Abstract 19168: High Prevalence of Left Ventricular Hypertrophy in Sudden Cardiac Death

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Introduction: Left ventricular hypertrophy (LVH) is a significant risk factor of sudden cardiac death (SCD). We evaluated the association between LVH and SCD. The prevalence of LVH in SCD was also compared between two study populations in Bangkok, Thailand, and Wake County, NC, USA.

Methods: Medical examiner reports from Department of Forensic Pathology, Ramathibodi Hospital, Bangkok, from 2010 to 2014, were reviewed. Out of hospital sudden unexpected deaths (OHSUD) between age of 18 to 65 year-old were identified and divided into 2 groups; SCD and non-SCD. SCD was defined as an unexpected death due to a cardiac cause within 24 hours of being seen well. LVH was identified from autopsy reports, previous electrocardiogram, or previous echocardiogram. Conventional risk factors including LVH were compared to the Sudden Unexpected Death in North Carolina (SUDDEN study) from 2013 to 2015 by the same definition and selection criteria.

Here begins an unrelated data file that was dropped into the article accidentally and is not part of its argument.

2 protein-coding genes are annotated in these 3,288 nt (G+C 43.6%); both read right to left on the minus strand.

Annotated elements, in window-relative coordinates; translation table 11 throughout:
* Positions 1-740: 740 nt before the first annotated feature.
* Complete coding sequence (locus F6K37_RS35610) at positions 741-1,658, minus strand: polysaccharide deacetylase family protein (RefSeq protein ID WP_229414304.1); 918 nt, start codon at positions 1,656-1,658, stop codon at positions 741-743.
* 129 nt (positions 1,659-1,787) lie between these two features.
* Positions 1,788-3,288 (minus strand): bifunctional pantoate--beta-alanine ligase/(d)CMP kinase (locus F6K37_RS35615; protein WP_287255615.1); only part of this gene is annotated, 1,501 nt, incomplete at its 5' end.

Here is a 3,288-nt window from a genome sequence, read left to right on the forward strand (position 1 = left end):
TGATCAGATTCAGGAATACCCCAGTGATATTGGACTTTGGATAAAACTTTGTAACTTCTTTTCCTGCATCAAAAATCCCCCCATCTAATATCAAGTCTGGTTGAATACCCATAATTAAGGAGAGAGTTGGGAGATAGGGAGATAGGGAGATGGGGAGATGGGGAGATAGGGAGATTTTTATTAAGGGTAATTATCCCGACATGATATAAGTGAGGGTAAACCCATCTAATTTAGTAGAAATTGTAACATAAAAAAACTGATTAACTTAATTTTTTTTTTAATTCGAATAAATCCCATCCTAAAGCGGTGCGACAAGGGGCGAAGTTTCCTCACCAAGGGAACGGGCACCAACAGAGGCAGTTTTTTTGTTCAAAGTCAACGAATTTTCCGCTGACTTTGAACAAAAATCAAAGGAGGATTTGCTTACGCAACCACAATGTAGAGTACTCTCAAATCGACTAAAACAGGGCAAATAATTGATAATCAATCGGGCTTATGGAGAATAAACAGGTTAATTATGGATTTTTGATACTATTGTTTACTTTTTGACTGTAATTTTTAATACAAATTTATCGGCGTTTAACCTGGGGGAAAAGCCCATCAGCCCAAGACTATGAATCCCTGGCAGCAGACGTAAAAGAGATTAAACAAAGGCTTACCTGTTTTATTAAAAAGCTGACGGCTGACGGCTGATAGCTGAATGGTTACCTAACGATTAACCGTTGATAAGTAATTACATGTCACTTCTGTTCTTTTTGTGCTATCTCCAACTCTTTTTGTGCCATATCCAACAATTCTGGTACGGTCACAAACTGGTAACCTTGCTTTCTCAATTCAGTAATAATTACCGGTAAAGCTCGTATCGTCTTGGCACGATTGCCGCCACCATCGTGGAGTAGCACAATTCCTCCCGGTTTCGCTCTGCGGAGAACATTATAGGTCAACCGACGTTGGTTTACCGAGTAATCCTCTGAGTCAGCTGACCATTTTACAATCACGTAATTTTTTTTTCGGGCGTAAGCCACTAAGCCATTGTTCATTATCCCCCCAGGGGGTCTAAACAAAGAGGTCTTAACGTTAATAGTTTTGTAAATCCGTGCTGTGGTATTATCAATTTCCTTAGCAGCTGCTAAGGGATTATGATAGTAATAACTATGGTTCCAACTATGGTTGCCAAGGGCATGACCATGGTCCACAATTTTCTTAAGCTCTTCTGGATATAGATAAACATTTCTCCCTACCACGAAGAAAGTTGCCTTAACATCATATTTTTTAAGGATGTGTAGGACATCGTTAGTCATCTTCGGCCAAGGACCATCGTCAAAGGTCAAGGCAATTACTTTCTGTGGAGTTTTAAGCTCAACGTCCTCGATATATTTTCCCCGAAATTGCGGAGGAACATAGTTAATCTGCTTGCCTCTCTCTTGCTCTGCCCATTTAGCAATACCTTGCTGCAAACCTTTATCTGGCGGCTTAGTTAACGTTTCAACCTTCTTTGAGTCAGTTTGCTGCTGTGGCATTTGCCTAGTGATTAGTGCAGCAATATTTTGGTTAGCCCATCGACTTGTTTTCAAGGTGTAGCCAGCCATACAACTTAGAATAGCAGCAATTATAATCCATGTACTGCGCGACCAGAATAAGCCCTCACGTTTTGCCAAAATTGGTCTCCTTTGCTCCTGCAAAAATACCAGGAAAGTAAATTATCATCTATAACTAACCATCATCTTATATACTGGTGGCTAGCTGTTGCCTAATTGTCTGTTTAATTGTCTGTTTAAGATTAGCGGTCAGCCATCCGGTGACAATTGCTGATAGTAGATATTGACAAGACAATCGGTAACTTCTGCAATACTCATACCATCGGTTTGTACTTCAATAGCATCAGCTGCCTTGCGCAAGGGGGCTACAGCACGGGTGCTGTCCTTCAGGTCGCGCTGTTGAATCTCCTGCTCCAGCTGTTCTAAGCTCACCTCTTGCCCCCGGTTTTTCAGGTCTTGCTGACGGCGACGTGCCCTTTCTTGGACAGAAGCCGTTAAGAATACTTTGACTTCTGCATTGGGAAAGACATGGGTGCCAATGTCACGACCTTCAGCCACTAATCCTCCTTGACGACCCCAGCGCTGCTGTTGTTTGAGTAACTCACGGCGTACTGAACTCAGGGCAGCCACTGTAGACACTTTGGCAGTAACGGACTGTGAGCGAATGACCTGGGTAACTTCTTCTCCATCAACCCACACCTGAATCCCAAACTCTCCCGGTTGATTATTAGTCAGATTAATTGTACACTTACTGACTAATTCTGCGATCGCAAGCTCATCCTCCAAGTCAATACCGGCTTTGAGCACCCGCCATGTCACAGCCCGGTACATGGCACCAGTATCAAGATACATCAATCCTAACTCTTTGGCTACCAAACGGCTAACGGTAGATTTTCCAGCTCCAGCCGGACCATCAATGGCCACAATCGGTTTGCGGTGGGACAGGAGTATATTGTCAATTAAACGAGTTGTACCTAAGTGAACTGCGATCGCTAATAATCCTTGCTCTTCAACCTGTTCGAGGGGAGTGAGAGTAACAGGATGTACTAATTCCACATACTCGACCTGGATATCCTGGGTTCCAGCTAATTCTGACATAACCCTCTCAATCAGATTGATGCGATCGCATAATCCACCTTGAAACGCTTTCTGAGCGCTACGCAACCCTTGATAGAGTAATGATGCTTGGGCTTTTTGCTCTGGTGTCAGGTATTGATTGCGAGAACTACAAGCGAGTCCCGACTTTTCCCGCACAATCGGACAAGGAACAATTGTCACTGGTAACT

Results: Among 1950 medical examiner reports in Bangkok, 325 OHSUD were identified (83.4% males; mean age 47.8 ± 9.9). SCD is the leading cause of OHSUD (57.8%). Interestingly, LVH is statistically prominent in SCD when compared to non-SCD in Bangkok (46.3% VS. 23.4%, p<0.001) as well as in Wake County (50.0% VS. 38.0% , p=0.025). Comparison of conventional risk factors between two populations is shown in Table 1. The prevalence of LVH in SCD is not significantly different among Bangkok and Wake County (46.3 VS. 50.0%, p=0.49).

Conclusion: Our study confirmed high prevalence of LVH in SCD as we as their association both in Bangkok and Wake County population. Preventive intervention targeting high-risk groups with LVH could be an effective prevention strategy for SCD.

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